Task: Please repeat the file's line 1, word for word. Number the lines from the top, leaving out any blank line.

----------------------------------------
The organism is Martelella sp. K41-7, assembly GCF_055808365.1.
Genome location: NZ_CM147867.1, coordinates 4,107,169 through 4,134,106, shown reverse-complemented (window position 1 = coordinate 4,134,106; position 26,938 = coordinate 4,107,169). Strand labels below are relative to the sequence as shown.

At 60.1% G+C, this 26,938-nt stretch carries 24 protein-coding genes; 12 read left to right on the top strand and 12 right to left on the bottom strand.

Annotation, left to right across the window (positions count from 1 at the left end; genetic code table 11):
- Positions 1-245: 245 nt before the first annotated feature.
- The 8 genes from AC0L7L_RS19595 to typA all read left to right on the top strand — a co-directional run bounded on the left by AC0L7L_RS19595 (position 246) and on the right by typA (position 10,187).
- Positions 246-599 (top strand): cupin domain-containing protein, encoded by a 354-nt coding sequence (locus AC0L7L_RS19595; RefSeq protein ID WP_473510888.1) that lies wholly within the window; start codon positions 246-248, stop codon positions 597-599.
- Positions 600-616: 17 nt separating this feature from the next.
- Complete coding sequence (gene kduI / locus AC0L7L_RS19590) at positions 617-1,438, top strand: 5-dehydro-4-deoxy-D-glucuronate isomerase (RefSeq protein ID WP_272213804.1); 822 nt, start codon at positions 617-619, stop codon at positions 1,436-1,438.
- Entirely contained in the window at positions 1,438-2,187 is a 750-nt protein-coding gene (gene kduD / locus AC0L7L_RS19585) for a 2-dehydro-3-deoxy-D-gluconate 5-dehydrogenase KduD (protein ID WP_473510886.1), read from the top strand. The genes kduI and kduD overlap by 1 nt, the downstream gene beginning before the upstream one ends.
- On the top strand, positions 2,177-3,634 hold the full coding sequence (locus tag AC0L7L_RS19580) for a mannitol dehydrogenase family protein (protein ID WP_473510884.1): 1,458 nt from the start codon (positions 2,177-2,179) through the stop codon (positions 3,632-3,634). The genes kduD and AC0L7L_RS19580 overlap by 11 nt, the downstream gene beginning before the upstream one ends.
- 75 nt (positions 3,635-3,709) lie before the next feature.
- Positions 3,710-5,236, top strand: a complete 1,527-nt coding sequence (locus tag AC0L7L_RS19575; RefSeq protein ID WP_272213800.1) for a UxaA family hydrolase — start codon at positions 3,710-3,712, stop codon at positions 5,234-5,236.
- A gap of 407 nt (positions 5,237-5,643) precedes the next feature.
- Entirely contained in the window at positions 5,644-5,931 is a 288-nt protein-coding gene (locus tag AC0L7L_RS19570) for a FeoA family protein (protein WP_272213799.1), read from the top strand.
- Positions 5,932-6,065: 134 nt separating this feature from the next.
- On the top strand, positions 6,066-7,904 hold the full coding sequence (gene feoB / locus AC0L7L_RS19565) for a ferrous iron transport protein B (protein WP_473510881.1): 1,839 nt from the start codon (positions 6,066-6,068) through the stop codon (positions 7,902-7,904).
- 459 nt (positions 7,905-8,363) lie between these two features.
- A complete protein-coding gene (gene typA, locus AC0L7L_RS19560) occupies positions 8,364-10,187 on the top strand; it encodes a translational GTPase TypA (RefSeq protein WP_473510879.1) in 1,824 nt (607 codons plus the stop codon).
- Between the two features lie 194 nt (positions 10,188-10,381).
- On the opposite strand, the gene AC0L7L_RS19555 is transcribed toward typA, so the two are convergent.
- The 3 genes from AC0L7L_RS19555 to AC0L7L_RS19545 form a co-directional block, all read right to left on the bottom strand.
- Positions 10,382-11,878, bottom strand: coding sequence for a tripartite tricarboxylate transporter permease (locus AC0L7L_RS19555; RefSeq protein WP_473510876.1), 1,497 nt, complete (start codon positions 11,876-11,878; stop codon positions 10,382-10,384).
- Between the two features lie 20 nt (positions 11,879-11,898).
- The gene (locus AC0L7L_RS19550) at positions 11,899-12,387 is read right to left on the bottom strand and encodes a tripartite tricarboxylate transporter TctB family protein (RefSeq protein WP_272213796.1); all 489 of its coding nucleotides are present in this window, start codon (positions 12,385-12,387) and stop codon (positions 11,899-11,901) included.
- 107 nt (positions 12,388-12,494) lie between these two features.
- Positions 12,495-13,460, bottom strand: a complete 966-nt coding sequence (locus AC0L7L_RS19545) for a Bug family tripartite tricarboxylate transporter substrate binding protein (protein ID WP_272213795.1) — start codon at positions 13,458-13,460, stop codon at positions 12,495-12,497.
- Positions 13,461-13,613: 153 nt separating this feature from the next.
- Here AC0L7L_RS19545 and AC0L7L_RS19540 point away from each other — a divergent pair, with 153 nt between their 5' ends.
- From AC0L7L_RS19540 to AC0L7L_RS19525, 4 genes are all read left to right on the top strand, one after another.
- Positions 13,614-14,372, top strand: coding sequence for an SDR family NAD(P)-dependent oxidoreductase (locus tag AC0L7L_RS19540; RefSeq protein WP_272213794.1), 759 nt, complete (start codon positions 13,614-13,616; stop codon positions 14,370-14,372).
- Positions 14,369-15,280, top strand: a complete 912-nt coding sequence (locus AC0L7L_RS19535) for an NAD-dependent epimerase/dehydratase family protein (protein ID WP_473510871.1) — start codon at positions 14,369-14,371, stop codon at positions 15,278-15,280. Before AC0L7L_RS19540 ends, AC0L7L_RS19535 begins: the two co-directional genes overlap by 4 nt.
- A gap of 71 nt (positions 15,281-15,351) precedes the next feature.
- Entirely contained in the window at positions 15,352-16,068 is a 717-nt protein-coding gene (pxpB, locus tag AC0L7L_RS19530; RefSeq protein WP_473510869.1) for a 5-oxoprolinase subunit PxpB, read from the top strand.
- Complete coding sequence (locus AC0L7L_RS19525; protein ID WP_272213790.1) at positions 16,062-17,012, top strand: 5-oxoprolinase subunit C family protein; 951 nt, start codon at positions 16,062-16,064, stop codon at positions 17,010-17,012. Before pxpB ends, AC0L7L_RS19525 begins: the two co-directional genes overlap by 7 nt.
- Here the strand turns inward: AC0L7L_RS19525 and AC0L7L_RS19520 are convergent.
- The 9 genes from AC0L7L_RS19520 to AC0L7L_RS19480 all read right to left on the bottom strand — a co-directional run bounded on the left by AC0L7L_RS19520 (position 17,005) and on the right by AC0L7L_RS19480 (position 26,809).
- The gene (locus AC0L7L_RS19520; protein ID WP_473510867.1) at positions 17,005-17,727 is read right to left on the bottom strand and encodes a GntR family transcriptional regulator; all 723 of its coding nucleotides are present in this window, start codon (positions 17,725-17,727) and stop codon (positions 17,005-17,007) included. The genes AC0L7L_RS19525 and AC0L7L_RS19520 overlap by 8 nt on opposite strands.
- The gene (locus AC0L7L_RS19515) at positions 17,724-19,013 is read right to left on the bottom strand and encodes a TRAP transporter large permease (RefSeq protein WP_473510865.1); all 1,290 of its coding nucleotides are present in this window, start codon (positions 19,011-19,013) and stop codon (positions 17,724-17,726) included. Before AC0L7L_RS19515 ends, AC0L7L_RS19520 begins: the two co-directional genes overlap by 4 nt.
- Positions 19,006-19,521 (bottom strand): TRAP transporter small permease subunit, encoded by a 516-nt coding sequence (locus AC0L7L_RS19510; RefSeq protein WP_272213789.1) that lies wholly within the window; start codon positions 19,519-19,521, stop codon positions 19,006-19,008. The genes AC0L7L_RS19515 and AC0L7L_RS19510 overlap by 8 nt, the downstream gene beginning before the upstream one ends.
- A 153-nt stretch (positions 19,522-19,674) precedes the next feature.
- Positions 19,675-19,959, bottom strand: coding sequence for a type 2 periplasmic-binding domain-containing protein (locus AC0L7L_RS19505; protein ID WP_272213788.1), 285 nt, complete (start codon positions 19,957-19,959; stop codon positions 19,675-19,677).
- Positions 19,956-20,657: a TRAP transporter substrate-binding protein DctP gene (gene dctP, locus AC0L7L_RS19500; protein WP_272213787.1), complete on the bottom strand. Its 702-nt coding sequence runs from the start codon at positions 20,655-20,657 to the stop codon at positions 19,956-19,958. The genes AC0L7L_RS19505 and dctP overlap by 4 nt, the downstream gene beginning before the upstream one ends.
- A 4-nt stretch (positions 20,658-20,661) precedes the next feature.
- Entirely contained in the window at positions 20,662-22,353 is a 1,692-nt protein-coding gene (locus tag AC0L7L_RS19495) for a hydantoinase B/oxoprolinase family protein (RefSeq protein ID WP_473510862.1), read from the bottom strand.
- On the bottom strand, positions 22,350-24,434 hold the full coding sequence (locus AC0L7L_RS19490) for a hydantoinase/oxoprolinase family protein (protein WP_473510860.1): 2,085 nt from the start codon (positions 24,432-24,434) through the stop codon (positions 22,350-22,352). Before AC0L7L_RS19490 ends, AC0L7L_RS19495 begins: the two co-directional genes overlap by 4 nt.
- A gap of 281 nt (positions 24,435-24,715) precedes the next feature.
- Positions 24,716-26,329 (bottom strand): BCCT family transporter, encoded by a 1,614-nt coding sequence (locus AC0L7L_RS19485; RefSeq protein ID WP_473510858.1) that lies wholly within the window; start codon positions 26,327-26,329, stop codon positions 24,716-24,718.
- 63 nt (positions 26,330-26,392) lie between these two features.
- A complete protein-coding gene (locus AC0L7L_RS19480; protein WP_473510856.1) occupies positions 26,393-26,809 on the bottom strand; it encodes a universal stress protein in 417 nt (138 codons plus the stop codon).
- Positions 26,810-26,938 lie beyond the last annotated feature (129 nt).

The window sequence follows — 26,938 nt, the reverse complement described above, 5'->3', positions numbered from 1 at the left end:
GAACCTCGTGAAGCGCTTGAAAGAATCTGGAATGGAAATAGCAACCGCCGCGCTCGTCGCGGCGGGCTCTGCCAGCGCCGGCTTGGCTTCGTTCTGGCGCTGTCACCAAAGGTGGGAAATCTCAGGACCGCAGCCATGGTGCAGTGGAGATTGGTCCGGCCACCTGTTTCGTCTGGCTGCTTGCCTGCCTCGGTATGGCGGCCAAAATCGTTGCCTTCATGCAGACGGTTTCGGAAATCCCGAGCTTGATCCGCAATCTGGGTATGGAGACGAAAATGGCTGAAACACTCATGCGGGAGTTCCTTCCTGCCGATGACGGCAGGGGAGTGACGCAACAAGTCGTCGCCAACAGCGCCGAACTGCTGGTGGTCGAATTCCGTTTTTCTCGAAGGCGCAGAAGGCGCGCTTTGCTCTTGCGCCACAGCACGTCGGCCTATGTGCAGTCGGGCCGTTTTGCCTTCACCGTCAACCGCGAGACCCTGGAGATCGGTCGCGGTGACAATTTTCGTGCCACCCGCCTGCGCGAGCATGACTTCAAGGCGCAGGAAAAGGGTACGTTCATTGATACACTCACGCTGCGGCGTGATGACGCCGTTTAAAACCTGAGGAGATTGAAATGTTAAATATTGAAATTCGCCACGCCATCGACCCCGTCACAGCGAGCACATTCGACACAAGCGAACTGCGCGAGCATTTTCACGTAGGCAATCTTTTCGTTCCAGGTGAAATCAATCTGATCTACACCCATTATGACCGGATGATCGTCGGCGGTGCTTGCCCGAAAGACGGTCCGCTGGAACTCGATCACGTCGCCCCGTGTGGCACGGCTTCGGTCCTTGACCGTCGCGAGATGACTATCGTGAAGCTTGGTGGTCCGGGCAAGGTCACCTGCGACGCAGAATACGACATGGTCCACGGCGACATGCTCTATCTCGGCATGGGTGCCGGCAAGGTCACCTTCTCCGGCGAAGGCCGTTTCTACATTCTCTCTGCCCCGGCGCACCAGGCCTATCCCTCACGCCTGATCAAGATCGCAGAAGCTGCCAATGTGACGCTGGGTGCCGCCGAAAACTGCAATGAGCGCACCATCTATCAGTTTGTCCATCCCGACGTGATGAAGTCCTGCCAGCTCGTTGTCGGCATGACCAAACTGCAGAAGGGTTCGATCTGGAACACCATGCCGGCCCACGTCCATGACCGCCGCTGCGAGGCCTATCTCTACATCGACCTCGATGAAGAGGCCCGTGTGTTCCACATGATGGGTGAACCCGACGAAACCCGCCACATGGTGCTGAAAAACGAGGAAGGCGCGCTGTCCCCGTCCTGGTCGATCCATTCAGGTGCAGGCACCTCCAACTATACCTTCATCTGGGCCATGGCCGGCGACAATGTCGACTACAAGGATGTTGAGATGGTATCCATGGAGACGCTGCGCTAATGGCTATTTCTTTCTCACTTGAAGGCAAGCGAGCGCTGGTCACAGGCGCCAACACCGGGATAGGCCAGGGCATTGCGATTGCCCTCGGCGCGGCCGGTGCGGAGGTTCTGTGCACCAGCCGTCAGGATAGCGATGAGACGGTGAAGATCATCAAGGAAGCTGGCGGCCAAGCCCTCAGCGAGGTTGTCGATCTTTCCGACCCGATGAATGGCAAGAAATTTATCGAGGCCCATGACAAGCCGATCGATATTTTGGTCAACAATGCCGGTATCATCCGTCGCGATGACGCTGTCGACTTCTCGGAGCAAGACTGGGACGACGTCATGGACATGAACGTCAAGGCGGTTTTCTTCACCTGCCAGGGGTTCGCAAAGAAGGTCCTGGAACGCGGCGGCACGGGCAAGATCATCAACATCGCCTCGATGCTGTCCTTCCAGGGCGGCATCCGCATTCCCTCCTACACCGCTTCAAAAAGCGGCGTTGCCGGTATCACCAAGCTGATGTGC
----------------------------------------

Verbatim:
The organism is Martelella sp. K41-7, assembly GCF_055808365.1.